His name was also prominent in the issue of drugs. Often he was accused of using one illegal and illicit means or another to win all those races, that otherwise seemed humanely impossible. Vehemently he denied every accusation, and as I have learned by following this sordid tale, embarrassed, humiliated and intimidated everyone and anyone who accused him of violating the laws, codes and ethics involved. Who could not know Lance Armstrong?


The past ten days have been most interesting in sports, not because of who won and lost games, especially in the run-up to the Super Bowl or the return of National League Hockey, a plague on their house for the greed, but because of the vote for the Baseball Hall of Fame. No one got in! Mazal Tov! The names on the ballot included those so prominently mentioned in the record books for home runs and pitching: Roger Clemons, Mark McGuire, Sammy Sosa, and Barry Bonds. I don't know how or why they were not convicted. Yet at every turn, they were linked to drug use to enhance their inhumane performances. Yes, we all loved the velocity of the pitch, the incapability of the batter to even come near the ball, and for the others, the arc of the ball as it splashed into McCovey's Cove or the avenue beyond Wrigley Field or into the St. Louis night sky. We were enraptured. Maybe we should say "Shame on us," for our admiration and fascination gave the media to keep the spotlight so bright and elevated the stimulation to keep hitting and keep pitching which need more and more drugs. We, in a sense, were willing co-conspirators. We collectively have sinned by enabling the sinners. We need to account for our behavior and atone.


These players have not made public confessions and I don't expect them to do so. And I urge the Baseball Writers Association to reject them time after time that they appear on the ballot. They should be permanently barred from the highest accolade that the sport can give. At least some forum will stand up for the righteousness, for their sinning changed the complexity of every game, and the destiny of the other players. It is no longer a "game, a sport." There is no honor.


But what do we do with Lance Armstrong? I have listened much too much to parts of his interview and their minute dissection by pundits high and low. Every news commentator has taken a whack at him. Me, too. I ask the quintessential Jewish question?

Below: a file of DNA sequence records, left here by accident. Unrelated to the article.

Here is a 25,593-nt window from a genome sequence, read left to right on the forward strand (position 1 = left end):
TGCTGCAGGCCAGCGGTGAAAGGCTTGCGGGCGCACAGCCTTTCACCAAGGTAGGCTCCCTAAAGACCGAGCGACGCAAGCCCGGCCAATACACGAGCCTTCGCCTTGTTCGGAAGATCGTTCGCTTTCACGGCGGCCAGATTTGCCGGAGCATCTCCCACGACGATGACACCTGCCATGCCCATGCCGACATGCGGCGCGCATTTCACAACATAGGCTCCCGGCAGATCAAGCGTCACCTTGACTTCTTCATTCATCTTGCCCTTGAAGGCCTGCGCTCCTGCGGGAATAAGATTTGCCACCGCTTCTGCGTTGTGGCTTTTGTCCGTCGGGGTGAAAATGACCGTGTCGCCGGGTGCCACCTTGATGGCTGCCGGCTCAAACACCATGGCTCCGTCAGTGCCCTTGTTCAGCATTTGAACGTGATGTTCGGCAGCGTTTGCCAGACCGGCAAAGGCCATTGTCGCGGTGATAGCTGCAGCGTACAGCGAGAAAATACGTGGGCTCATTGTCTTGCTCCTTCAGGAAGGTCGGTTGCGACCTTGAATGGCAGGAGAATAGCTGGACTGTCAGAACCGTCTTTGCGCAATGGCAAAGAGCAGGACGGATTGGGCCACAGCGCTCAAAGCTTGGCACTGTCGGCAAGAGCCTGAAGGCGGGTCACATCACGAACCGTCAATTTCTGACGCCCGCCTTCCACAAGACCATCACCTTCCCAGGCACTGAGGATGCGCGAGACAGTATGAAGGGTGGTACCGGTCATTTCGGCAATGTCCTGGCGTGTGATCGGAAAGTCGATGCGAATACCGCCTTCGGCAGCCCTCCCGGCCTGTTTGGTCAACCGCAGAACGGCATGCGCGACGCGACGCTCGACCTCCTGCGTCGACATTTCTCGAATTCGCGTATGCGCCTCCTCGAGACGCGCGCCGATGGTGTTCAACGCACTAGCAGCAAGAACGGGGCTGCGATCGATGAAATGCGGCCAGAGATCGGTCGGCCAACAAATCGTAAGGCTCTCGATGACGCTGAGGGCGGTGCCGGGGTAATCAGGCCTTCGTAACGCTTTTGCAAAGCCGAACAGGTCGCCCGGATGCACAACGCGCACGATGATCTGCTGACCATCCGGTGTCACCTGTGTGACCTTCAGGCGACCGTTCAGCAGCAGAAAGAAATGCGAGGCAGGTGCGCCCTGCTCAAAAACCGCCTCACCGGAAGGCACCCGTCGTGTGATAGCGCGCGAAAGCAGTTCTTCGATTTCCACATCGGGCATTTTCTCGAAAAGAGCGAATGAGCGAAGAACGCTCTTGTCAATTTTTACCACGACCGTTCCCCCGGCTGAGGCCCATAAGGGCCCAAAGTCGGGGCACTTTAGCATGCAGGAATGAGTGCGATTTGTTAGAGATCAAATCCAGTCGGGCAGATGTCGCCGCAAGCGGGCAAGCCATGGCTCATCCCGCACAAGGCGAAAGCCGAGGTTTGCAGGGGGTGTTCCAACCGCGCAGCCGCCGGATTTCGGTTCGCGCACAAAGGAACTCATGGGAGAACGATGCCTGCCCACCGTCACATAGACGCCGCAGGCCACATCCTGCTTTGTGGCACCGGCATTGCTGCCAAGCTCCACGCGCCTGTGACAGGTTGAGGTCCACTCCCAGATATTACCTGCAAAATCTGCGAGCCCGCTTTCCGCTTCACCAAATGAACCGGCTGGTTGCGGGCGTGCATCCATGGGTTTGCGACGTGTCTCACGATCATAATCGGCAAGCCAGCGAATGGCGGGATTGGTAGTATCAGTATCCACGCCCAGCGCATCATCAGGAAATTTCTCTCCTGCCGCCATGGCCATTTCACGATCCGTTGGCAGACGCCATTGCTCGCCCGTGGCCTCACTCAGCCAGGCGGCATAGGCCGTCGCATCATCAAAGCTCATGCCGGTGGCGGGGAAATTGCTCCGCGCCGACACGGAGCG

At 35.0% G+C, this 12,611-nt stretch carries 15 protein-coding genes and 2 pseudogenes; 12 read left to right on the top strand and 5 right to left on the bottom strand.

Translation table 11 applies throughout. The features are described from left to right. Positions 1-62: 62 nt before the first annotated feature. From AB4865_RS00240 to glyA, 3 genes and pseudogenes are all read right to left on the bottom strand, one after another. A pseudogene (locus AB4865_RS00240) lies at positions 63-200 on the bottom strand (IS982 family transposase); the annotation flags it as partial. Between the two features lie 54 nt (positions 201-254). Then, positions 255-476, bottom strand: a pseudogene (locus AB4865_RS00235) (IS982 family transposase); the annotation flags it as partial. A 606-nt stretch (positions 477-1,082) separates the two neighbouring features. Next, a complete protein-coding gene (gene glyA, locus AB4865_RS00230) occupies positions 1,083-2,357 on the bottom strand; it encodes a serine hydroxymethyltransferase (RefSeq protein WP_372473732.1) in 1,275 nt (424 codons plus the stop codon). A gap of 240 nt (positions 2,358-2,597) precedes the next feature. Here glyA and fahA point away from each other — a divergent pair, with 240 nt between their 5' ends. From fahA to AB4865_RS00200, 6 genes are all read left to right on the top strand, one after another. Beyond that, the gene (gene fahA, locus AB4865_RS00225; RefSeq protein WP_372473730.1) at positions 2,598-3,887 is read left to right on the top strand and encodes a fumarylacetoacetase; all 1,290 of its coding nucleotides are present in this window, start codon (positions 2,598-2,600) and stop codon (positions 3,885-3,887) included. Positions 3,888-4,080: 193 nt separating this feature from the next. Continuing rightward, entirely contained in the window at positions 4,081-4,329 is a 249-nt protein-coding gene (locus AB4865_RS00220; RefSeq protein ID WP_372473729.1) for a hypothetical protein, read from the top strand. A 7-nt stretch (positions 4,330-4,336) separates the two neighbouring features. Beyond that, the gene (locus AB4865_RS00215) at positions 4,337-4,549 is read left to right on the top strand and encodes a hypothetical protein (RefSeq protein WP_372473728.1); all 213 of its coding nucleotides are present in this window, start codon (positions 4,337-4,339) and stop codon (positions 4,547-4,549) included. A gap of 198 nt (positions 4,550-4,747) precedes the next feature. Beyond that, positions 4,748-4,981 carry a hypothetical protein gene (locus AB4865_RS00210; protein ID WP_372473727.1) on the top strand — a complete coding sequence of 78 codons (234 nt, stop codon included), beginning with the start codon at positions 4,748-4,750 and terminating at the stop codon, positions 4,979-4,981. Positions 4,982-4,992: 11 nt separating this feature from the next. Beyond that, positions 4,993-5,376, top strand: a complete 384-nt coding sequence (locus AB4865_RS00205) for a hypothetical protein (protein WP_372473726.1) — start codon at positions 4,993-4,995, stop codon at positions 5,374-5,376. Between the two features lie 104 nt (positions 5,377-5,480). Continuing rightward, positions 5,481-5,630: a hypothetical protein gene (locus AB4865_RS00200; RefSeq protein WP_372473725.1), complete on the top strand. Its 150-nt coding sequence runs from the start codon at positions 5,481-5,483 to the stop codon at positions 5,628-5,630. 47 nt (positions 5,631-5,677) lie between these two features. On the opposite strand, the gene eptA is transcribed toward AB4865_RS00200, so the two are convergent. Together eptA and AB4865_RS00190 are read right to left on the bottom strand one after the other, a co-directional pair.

Is this really teshuvah (repentance)?

            Can he do teshuvah at all?

            Do we have to accept what he said?


To respond to my questions in this brief format, I turn to Hilchot Teshuvah, Laws of Repentance, of Maimonides.



Chapter 1, section 1

…How does one confess? He says: "O Lord, I have sinned, I have done evil, I have rebelled against Thee and have done this….I regret now and am ashamed of my acts; I will never do this again."…Furthermore, one who has injured a person or damaged his property, even though he pays what he owes him, is not pardoned unless he confesses and resolves never to commit such an offense again.


Chapter 2, section 1

Perfect repentance is where an opportunity presents itself to the offender for repeating the offense and he refrains from committing it because of his repentance and not out o fear or physical inability. If, however, one repents only in his old age, when he is no longer able to do what he used to do, his repentance, though not the best, will nevertheless do him some good.


Chapter 2, section 3

Anyone who makes a verbal confession without resolving in his heart to abandon his sin is like one who takes a ritual bath while grasping a defiling reptile. The bath is useless unless he first casts the reptile away…


Chapter 2, section 9

…sins committed against a fellow man, as when a person either injured or cursed or robbed his neighbor, he is never pardoned unless he compensates his neighbor and makes an apology. Even though he has made the compensation, the wrongdoer must appease the injured person and ask his pardon. Even if he only annoyed him with words he must apologize and beg his forgiveness…


Chapter 4, section 1

Twenty-four things hinder repentance. Four of these are grievous offenses. If one commits any of them, God gives him no opportunity to repent because of the gravity of the offense. Offenders of this type are: (1) he who leads the people to sin; this includes one who prevents them from doing a good deed; (2) he who diverts another from the good to the evil, such as a seducer or enticer; …(4) he who says: "I will sin and then repent." This includes one who says: "I will sin and Yom Kippur will atone."